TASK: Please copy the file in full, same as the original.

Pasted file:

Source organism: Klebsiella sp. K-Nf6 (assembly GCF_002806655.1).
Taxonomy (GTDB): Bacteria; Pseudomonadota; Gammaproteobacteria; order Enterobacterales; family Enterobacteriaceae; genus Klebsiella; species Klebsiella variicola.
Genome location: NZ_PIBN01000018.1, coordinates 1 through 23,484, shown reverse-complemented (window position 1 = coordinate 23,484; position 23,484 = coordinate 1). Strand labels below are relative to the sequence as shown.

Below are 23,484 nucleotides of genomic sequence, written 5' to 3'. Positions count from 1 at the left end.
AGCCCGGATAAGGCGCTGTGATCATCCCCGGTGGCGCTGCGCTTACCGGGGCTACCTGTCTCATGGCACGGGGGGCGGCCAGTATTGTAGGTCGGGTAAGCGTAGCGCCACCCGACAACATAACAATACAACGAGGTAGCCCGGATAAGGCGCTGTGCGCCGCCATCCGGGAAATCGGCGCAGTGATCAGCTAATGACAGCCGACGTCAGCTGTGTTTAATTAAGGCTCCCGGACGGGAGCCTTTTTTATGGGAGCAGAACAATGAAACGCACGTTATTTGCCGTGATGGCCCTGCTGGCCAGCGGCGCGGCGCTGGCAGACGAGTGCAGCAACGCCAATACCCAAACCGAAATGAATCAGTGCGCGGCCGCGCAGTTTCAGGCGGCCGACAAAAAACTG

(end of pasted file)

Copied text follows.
Source organism: Klebsiella sp. K-Nf6 (assembly GCF_002806655.1).
Taxonomy (GTDB): Bacteria; Pseudomonadota; Gammaproteobacteria; order Enterobacterales; family Enterobacteriaceae; genus Klebsiella; species Klebsiella variicola.
Genome location: NZ_PIBN01000018.1, coordinates 1 through 23,484, shown reverse-complemented (window position 1 = coordinate 23,484; position 23,484 = coordinate 1). Strand labels below are relative to the sequence as shown.

Below are 23,484 nucleotides of genomic sequence, written 5' to 3'. Positions count from 1 at the left end.
AGCCCGGATAAGGCGCTGTGATCATCCCCGGTGGCGCTGCGCTTACCGGGGCTACCTGTCTCATGGCACGGGGGGCGGCCAGTATTGTAGGTCGGGTAAGCGTAGCGCCACCCGACAACATAACAATACAACGAGGTAGCCCGGATAAGGCGCTGTGCGCCGCCATCCGGGAAATCGGCGCAGTGATCAGCTAATGACAGCCGACGTCAGCTGTGTTTAATTAAGGCTCCCGGACGGGAGCCTTTTTTATGGGAGCAGAACAATGAAACGCACGTTATTTGCCGTGATGGCCCTGCTGGCCAGCGGCGCGGCGCTGGCAGACGAGTGCAGCAACGCCAATACCCAAACCGAAATGAATCAGTGCGCGGCCGCGCAGTTTCAGGCGGCCGACAAAAAACTG